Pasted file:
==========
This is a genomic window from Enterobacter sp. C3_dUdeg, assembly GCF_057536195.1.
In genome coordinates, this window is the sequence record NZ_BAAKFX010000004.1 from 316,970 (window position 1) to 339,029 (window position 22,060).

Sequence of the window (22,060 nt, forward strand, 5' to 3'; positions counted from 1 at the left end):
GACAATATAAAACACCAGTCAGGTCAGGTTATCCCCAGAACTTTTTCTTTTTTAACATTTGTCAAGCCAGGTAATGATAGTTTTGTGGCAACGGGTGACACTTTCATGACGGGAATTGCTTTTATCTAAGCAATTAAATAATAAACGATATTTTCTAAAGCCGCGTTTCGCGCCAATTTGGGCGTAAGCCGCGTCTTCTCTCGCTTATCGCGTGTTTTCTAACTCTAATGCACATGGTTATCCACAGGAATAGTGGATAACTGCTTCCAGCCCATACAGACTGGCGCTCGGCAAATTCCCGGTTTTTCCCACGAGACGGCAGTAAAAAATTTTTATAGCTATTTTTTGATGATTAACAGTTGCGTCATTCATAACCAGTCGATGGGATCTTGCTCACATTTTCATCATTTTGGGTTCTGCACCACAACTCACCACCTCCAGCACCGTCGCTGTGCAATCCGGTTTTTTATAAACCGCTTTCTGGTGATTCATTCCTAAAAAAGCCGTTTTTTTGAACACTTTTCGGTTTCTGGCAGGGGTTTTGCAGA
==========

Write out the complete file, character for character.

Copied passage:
This is a genomic window from Enterobacter sp. C3_dUdeg, assembly GCF_057536195.1.
In genome coordinates, this window is the sequence record NZ_BAAKFX010000004.1 from 316,970 (window position 1) to 339,029 (window position 22,060).

Sequence of the window (22,060 nt, forward strand, 5' to 3'; positions counted from 1 at the left end):
GACAATATAAAACACCAGTCAGGTCAGGTTATCCCCAGAACTTTTTCTTTTTTAACATTTGTCAAGCCAGGTAATGATAGTTTTGTGGCAACGGGTGACACTTTCATGACGGGAATTGCTTTTATCTAAGCAATTAAATAATAAACGATATTTTCTAAAGCCGCGTTTCGCGCCAATTTGGGCGTAAGCCGCGTCTTCTCTCGCTTATCGCGTGTTTTCTAACTCTAATGCACATGGTTATCCACAGGAATAGTGGATAACTGCTTCCAGCCCATACAGACTGGCGCTCGGCAAATTCCCGGTTTTTCCCACGAGACGGCAGTAAAAAATTTTTATAGCTATTTTTTGATGATTAACAGTTGCGTCATTCATAACCAGTCGATGGGATCTTGCTCACATTTTCATCATTTTGGGTTCTGCACCACAACTCACCACCTCCAGCACCGTCGCTGTGCAATCCGGTTTTTTATAAACCGCTTTCTGGTGATTCATTCCTAAAAAAGCCGTTTTTTTGAACACTTTTCGGTTTCTGGCAGGGGTTTTGCAGA